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Republican Response: Call for Unity with the Haters

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After Trump supporters attacked the capitol, the Democrats moved quickly to impeach the President for inciting this insurrection. Trump is probably safe from being convicted for a crime, but impeachment is a political matter.  As noted in the previous essay, some Republicans initially tried to claim that Antifa was behind the attack—but this lie was quickly refuted by the FBI. While this lie is still popular on social media, Trump’s defenders have employed two other tactics: accusing the Democrats of being haters and calling for unity. Claiming Democrats are the party of haters has been a standard tactic for some time and is often used to defend Trump. The simplest version is the mere accusation of hate, such as saying “I’ve never seen such hate” in response to a criticism of Trump. Variations also include such things as accusing Democrats who point out racism of being “the real racists” or accusing them of “Trump derangement syndrome.” While sometimes used as a mere insult, the accusation of hate is commonly used to “refute” claims. For example, Nancy might argue that Trump fomented an insurrection, and the “refutation” might be to say that Nancy hates Trump. This is fallacious reasoning. Even if Nancy did hate Trump, it would not follow that her claim is false. This fallacious reasoning is a version of the accusation of hate fallacy (it can also be considered a form of ad hominin attack):   Premise 1: Person A makes claim C about person B. Premise 2: Person A is accused of hating person B. Conclusion: Claim C is false.   As my usual silly math example shows, this is bad logic:   Premise 1: Dave says that Adolph is wrong when Adolph says that 2+2=7. Premise 2: Dave hates Adolph. Conclusion: So, 2+2=7.   While hating someone would be a biasing factor, this does not disprove the alleged hater’s claim. If it could be shown that a person’s hate biases them, then this would impact their credibility—but this would never suffice to disprove a person’s. . .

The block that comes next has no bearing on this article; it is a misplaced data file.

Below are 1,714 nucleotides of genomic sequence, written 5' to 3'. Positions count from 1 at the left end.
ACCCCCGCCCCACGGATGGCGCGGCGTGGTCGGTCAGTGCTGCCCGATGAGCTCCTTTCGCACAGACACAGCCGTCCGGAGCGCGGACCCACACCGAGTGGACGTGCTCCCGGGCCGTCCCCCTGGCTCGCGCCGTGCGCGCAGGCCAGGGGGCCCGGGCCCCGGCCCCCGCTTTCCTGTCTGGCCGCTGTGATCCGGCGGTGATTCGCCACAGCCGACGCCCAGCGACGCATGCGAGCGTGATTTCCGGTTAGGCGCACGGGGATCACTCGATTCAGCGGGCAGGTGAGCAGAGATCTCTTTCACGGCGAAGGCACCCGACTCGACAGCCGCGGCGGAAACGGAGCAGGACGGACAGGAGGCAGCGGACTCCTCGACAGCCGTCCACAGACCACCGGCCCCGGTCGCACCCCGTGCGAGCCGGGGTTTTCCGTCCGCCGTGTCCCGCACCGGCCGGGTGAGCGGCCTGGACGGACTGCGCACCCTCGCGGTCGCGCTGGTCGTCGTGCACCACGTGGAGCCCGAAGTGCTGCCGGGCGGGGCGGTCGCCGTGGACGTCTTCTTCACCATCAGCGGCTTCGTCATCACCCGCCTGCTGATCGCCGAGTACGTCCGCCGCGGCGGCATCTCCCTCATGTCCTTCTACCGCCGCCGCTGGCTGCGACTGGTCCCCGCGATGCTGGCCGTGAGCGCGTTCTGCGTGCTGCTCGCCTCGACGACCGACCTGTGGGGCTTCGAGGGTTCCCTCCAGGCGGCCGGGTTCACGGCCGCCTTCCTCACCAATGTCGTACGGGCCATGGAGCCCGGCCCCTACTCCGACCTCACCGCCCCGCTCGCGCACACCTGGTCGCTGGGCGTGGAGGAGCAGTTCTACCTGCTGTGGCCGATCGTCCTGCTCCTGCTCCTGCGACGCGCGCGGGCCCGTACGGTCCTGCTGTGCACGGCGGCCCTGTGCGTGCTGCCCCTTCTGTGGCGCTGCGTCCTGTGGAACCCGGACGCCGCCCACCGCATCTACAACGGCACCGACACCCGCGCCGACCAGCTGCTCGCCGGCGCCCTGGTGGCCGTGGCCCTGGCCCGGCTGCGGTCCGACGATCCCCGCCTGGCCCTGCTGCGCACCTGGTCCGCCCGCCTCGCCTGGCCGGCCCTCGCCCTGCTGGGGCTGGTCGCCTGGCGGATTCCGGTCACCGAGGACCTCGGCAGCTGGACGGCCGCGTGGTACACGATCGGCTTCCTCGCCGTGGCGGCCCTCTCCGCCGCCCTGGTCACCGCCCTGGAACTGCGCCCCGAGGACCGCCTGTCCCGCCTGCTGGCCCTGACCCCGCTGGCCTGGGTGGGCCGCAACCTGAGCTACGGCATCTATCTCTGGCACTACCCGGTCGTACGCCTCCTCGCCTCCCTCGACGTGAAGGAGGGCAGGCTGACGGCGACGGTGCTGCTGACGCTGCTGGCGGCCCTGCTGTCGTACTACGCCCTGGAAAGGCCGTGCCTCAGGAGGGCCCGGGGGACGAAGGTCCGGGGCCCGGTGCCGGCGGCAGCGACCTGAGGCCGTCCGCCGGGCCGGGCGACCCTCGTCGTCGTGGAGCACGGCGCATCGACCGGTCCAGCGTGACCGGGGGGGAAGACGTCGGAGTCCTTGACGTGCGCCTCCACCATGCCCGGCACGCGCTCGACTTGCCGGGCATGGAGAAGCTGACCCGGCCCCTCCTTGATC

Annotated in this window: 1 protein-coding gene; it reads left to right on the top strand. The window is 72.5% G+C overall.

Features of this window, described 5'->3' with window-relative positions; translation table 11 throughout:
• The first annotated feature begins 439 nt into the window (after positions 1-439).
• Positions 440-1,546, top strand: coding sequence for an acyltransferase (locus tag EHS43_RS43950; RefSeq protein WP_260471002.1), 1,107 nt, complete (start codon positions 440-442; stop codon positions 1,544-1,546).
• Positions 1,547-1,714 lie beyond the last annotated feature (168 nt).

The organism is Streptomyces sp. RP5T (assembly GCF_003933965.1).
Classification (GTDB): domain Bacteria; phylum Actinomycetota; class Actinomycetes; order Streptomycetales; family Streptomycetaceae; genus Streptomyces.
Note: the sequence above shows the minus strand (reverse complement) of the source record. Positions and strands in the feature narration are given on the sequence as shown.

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News source: A Philosopher's Blog

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